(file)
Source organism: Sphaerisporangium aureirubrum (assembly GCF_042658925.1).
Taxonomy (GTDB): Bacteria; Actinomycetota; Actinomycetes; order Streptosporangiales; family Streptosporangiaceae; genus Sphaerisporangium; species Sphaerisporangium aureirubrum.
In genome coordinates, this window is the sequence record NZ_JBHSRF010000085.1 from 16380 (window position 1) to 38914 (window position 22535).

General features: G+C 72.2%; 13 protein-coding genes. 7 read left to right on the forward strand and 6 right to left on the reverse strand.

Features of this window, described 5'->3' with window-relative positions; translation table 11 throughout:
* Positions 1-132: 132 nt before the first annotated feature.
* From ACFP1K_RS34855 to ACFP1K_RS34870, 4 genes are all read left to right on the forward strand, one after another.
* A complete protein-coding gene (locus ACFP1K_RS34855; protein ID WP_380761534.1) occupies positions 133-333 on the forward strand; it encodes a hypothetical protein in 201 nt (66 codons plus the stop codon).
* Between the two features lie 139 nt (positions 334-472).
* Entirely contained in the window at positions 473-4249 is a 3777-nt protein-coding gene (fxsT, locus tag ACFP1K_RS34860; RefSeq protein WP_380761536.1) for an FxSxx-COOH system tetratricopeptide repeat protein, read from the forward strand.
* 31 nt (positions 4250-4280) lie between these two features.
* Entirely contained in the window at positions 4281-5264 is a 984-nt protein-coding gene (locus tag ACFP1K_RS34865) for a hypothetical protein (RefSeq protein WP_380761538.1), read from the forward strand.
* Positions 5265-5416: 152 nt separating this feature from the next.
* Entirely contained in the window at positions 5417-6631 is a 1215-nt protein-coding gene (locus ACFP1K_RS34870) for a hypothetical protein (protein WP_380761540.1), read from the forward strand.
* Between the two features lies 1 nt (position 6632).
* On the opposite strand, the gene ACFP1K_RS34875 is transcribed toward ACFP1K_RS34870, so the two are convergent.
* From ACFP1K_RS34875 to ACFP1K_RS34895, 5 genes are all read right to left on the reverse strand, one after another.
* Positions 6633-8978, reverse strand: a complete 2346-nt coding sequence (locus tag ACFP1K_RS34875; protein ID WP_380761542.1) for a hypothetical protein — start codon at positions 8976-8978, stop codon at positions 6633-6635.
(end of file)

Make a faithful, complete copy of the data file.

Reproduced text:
Source organism: Sphaerisporangium aureirubrum (assembly GCF_042658925.1).
Taxonomy (GTDB): Bacteria; Actinomycetota; Actinomycetes; order Streptosporangiales; family Streptosporangiaceae; genus Sphaerisporangium; species Sphaerisporangium aureirubrum.
In genome coordinates, this window is the sequence record NZ_JBHSRF010000085.1 from 16380 (window position 1) to 38914 (window position 22535).

General features: G+C 72.2%; 13 protein-coding genes. 7 read left to right on the forward strand and 6 right to left on the reverse strand.

Features of this window, described 5'->3' with window-relative positions; translation table 11 throughout:
* Positions 1-132: 132 nt before the first annotated feature.
* From ACFP1K_RS34855 to ACFP1K_RS34870, 4 genes are all read left to right on the forward strand, one after another.
* A complete protein-coding gene (locus ACFP1K_RS34855; protein ID WP_380761534.1) occupies positions 133-333 on the forward strand; it encodes a hypothetical protein in 201 nt (66 codons plus the stop codon).
* Between the two features lie 139 nt (positions 334-472).
* Entirely contained in the window at positions 473-4249 is a 3777-nt protein-coding gene (fxsT, locus tag ACFP1K_RS34860; RefSeq protein WP_380761536.1) for an FxSxx-COOH system tetratricopeptide repeat protein, read from the forward strand.
* 31 nt (positions 4250-4280) lie between these two features.
* Entirely contained in the window at positions 4281-5264 is a 984-nt protein-coding gene (locus tag ACFP1K_RS34865) for a hypothetical protein (RefSeq protein WP_380761538.1), read from the forward strand.
* Positions 5265-5416: 152 nt separating this feature from the next.
* Entirely contained in the window at positions 5417-6631 is a 1215-nt protein-coding gene (locus ACFP1K_RS34870) for a hypothetical protein (protein WP_380761540.1), read from the forward strand.
* Between the two features lies 1 nt (position 6632).
* On the opposite strand, the gene ACFP1K_RS34875 is transcribed toward ACFP1K_RS34870, so the two are convergent.
* From ACFP1K_RS34875 to ACFP1K_RS34895, 5 genes are all read right to left on the reverse strand, one after another.
* Positions 6633-8978, reverse strand: a complete 2346-nt coding sequence (locus tag ACFP1K_RS34875; protein ID WP_380761542.1) for a hypothetical protein — start codon at positions 8976-8978, stop codon at positions 6633-6635.